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Smart patrolling: An efficient road surface monitoring using smartphone sensors and crowdsourcing

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Abstract

Road surface monitoring is an important problem in providing smooth road infrastructure to the commuters. The key to road condition monitoring is to detect road potholes and bumps, which affect the driving comfort and transport safety. This paper presents a smartphone based sensing and crowdsourcing technique to detect the road surface conditions. The in-built sensors of the smartphone like accelerometer and GPS¹ have been used to observe the road conditions. It has been observed that several techniques in the past have been proposed using these sensors. Such techniques either use fixed threshold values which are road or vehicle condition dependent or use machine learning based classified training which requires intensive and continuous training. The motivation of our work is to improve classification accuracy of detecting road surface conditions using DTW² technique which has not been researched on data based on motion sensors. The main features of DTW is its ability to automatically cope with time deformations and different speeds associated with time data, its simplicity is to be used in resource constrained devices such as smartphones and also the simplicity in its training procedure which is must as fast as compared to techniques such as SVM,³ HMM⁴ and ANN.⁵ Our technique shows better accuracy and efficiency with detection rate of 88.66% and 88.89% for potholes and bumps respectively, when compared with the existing techniques with the use of the proposed technique, prioritization of the road repair and maintenance can be decided based on real-time data and facts.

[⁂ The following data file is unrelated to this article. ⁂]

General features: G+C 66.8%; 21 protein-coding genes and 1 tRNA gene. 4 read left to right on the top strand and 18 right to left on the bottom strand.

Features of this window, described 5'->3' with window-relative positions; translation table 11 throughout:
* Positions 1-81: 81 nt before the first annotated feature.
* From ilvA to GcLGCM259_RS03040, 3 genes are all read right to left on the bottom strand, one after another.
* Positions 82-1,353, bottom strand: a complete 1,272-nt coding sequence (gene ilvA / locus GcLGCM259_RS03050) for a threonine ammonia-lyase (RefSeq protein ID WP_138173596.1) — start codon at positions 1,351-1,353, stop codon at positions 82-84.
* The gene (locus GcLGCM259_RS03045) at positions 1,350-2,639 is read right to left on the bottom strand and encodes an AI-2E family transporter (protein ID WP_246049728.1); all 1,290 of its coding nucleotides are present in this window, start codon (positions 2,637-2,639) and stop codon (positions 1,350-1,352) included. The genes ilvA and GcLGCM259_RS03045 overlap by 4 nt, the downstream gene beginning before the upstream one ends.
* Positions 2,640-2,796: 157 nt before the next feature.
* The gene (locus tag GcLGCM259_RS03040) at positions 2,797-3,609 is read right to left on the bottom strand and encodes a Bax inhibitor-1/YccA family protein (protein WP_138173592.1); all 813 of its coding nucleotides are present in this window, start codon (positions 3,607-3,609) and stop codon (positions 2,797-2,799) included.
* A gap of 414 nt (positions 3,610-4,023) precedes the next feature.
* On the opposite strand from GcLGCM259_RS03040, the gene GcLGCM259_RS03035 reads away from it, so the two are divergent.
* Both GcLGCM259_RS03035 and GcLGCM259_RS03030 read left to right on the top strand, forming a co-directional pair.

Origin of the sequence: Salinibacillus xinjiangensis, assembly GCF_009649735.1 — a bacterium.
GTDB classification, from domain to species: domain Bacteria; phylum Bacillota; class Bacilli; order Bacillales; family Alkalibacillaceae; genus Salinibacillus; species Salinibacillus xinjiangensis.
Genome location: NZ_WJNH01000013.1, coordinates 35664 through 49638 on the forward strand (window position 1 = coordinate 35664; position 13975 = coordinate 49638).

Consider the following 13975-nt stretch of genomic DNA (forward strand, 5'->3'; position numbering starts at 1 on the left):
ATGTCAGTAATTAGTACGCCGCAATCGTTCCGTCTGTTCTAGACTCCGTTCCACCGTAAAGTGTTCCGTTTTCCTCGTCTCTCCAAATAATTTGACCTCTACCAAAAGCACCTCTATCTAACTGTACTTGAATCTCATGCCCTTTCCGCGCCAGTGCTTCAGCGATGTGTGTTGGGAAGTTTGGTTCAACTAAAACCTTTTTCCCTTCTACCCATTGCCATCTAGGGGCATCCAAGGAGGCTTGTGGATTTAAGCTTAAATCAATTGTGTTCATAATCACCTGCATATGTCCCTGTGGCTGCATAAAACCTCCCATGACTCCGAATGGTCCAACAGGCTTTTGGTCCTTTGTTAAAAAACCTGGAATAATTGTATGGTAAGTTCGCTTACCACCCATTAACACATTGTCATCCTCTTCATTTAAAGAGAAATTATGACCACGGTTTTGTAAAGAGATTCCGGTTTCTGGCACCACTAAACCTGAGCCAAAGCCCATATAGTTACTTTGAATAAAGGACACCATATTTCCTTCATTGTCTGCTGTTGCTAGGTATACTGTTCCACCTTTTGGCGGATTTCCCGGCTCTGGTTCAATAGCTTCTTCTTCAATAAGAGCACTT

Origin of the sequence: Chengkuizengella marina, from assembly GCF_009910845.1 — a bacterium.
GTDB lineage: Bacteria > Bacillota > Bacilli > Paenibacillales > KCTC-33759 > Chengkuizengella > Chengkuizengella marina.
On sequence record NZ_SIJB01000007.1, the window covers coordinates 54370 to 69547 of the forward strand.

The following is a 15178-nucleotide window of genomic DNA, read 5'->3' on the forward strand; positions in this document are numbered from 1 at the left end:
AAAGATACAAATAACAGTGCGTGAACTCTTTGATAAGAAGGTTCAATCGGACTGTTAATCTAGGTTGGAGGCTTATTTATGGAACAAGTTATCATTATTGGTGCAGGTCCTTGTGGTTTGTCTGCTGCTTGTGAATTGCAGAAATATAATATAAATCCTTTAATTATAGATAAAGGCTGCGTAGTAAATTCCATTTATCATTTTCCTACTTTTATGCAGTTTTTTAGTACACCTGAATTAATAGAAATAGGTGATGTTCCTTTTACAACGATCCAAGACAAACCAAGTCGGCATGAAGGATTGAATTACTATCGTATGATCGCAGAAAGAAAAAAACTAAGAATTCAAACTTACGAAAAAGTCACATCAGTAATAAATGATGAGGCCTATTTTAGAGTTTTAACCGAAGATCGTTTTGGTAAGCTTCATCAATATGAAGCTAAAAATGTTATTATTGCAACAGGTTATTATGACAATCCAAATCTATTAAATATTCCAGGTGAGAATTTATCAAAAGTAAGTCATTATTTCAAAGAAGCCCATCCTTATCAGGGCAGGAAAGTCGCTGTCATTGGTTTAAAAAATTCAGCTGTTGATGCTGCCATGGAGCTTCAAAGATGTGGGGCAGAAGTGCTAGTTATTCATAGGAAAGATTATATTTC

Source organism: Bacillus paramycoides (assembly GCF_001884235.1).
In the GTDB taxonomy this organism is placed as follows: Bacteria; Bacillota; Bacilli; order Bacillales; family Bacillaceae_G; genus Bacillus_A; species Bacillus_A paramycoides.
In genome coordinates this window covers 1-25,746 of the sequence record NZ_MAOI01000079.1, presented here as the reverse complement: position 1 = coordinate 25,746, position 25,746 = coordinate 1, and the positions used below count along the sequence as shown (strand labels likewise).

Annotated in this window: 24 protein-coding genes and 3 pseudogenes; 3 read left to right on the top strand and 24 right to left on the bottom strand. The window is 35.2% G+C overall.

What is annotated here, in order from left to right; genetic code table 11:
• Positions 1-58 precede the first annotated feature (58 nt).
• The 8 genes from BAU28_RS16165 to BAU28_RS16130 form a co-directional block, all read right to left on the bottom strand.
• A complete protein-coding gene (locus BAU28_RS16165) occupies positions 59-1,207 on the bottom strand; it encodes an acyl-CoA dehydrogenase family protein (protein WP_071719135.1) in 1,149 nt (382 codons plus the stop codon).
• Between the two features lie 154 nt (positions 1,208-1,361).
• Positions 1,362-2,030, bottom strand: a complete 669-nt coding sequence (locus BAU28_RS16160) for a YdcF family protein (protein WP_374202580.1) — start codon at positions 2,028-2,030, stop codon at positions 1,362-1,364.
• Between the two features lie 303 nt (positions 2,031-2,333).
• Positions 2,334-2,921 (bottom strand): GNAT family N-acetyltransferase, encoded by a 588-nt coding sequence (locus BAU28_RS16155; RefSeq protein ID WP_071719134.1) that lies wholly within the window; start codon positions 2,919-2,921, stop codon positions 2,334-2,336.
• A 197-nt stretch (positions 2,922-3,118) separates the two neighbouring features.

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... The Euler angles, applied only to the acceleration data in the preprocessing step, provide a means of representing the three-dimensional spatial orientation of any reference frame as a composition of three elementary rotations. The reference orientation can be taken as an initial orientation from which the coordinate system rotates to reach its actual orientation [62]. Thus, these formulas reorient the raw data using the provided angles. ...
... These dependencies are related to the vehicle's driving mode, where the main dependency factor we identified was the longitudinal speed [14,17,25,36,40,41,48,62]. The vehicle speed has two implications. ...
... In the first preprocessing step, few studies have used axis reorientation between coordinate systems, mapping the data from the sensor reference frame to vehicle reference frame. Among those who used them, most applied formulas based on Euler angles [39,50,62,67,68]. The angles were calculated in different ways: in [50,62,67] the initial reference frame was established as stationary state ( x = 0m/s 2 , y = 0m/s 2 e z = 9.81m/s 2 ), from which the mapping angles were calculated. ...
Article
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In this paper, we present a structured literature mapping of the state-of-the-art of vehicular perception methods and approaches using inertial sensors. An in-depth investigation and classification were performed employing the results of a systematic literature review. The analysis focused on identifying methods that capture signals provided by inertial sensors such as accelerometers and gyroscopes to recognize transient or persistent events associated with the vehicle's movement. We classified these events into vehicular exteroception, associated with potholes, cracks, speed bumps, pavement type, conservation state; and vehicular proprioception, associated with lane change, braking, skidding, aquaplaning, turning right or left. Through the comprehensive study of publications in a 7-year time window, in addition to the methods, we have also identified their dependency factors, hardware platforms and applications. Available for free at: https://link.springer.com/article/10.1007/s42979-020-00275-z